Try this one Rolland. Your AA needed to go up to 8 or so. In the GI Settings write a new cache. Go to Sequence/Output tab and hit Render Sequence. Then go back and read the GI Cache. Try blending every 3 frames, 5 or 6 if needed. Then render final frames. If you want you can render out just a crop to test how it looks.
Good luck.
-Dorian

Offline rolland1013

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Re: Animation noise
« Reply #6 on: July 27, 2017, 10:51:46 PM »
Thanks again Oshyan, dorianvan and Dune. 

Your solutions worked.  I set Ray detail region to 360 degree detail, set the AA to 8, and created a sparse GI cache.  Sorry for the slow response, but wasn't able to implement all the suggestions until this week.

Niel

Offline Oshyan

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Re: Animation noise
« Reply #7 on: July 28, 2017, 07:40:48 AM »
Glad to hear that solved your issues. :)

- Oshyan

Offline rolland1013

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Re: Animation noise
« Reply #8 on: November 06, 2017, 04:41:02 PM »
It appears I've run into a noise issue again.  I've attached a .mov and scene file that shows the problem.  As you can see in the Terragen scene file, I am creating a GI cache with detail and quality set at 4 and blur radius at 16.  Another interesting problem is render times, on average the frames took about 50 minutes to render.  But when I changed the lighting (made it look more like sunset) the render times skyrocketed to 8-12 hours a frame, and the noise issue was much more extreme.

Does anyone have any suggestions?

Thanks,
Niel

Offline Dune

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Re: Animation noise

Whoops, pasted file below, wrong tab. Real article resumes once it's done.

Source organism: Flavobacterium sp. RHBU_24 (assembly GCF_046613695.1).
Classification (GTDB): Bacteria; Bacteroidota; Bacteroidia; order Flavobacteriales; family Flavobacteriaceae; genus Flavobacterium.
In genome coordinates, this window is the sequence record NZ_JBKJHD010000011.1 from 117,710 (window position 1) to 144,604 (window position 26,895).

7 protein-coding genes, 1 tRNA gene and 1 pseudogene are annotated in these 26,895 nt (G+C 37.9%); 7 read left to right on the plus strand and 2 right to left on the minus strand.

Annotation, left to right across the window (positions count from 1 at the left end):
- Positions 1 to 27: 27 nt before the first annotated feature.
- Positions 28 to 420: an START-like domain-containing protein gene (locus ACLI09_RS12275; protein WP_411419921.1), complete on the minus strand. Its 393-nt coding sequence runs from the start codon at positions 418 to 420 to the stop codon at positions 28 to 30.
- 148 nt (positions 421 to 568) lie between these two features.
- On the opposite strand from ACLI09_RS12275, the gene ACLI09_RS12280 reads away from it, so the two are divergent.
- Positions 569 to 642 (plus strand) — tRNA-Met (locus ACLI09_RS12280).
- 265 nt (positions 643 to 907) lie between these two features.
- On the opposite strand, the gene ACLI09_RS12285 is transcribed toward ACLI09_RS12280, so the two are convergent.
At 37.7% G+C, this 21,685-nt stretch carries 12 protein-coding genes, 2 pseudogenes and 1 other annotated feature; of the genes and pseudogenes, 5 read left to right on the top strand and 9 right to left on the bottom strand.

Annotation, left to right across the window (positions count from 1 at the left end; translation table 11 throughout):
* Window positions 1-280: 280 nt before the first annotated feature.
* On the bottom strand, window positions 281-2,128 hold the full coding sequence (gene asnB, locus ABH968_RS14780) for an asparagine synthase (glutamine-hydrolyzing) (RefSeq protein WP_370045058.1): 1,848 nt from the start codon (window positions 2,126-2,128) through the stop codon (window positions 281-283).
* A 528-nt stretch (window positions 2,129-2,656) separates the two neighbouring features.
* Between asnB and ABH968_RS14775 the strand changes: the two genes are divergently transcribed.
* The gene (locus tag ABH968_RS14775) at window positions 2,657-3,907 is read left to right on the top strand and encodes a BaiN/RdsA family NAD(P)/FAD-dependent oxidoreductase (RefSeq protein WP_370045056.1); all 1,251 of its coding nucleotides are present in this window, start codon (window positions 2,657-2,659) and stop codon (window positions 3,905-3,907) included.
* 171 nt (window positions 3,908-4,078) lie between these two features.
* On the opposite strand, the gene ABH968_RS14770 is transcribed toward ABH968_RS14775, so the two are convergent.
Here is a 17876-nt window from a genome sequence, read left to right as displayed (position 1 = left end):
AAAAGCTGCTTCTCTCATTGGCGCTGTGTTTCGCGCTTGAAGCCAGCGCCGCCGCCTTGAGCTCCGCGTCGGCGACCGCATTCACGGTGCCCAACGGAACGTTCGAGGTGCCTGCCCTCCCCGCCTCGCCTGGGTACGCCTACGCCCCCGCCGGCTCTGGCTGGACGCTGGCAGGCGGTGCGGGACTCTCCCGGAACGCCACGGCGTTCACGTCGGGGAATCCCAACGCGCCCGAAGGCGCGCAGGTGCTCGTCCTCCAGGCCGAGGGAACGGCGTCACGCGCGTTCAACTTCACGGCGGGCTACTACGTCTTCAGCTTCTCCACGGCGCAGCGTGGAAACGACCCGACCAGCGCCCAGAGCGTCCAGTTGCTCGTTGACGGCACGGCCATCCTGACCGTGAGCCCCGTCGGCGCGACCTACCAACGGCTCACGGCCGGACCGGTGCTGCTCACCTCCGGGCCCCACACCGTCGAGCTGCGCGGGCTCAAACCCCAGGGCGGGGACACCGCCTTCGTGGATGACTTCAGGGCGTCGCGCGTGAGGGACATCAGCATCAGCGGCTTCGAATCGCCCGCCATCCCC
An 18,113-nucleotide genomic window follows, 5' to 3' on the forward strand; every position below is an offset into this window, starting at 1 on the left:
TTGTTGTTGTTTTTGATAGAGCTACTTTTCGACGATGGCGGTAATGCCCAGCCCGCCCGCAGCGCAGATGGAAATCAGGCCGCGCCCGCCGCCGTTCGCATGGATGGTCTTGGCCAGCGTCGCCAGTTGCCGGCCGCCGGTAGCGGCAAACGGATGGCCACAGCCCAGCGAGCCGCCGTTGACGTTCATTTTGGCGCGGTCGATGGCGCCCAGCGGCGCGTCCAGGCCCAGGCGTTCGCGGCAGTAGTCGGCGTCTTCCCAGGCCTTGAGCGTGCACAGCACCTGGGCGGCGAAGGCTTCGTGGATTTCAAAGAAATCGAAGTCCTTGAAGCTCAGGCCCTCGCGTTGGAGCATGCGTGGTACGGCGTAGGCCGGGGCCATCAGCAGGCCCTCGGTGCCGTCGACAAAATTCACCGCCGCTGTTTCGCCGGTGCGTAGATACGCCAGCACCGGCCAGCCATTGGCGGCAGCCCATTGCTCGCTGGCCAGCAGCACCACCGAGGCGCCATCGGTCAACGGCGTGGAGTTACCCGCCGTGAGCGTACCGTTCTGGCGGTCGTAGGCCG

« Reply #9 on: November 07, 2017, 06:31:18 AM »
One suggestion I'll repeat (see a few posts back): turn off the compute terrain, and you'll render faster. For this kind of terrrain it won't really be necessary. And I wouldn't use such high detail settings, as most is overgrown anyway (and moving).
In case you still haven't seen enough of my work: www.ulco-art.nl

Offline rolland1013

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Re: Animation noise
« Reply #10 on: November 07, 2017, 06:27:47 PM »
Thanks Dune,

I'll try disabling the compute terrain.  Are you saying to lower the Micropoly detail?  What would you suggest lowering it to?

Offline Oshyan

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Re: Animation noise
« Reply #11 on: November 07, 2017, 08:55:05 PM »
Be aware that disabling the Compute Terrain in an already working setup is likely to have some impact (i.e. it will create changes). Designing a scene from the beginning without one *can* net some performance gains, but it complicates workflow and requires some tricks and workarounds. We don't just put it in there to slow things down for no good reason. ;) So there's a reason Ulco (Dune) is one of the few people using that workflow successfully. It is definitely not the first place I would suggest for optimization. I'll get to my suggestions in a moment, I've been doing some testing to verify so I can give best advice, but having looked at your TGD I can say there is definitely *major* room for optimization without noticeable quality loss.

- Oshyan

Offline Dune

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Re: Animation noise
« Reply #12 on: November 08, 2017, 06:24:47 AM »
In advance of Oshyan's reply, I'd say detail of 0.5-0.6 would do. And a few tests with or without compute terrain would tell you soon enough if it changes the landscape (too) much, or none at all.
In case you still haven't seen enough of my work: www.ulco-art.nl

Offline rolland1013

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Re: Animation noise
« Reply #13 on: November 08, 2017, 04:52:02 PM »
Thanks Dune,

It sounds like your suggestions are addressing render times issue, yes?  Or does reducing the detail also effect the noise in the clouds?

Offline Oshyan

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Re: Animation noise
« Reply #14 on: November 08, 2017, 09:57:50 PM »
The noise in that animation clip is only in the clouds, as far as I can tell, and they are probably v3 clouds. v3 cloud GI quality (and thus likelihood of flickering) is controlled separately from primary GI (in the Cloud GI tab), and is not fully cacheable at this time. You need to use higher Cloud GI quality settings to avoid this. Reducing detail won't help with that issue, unfortunately.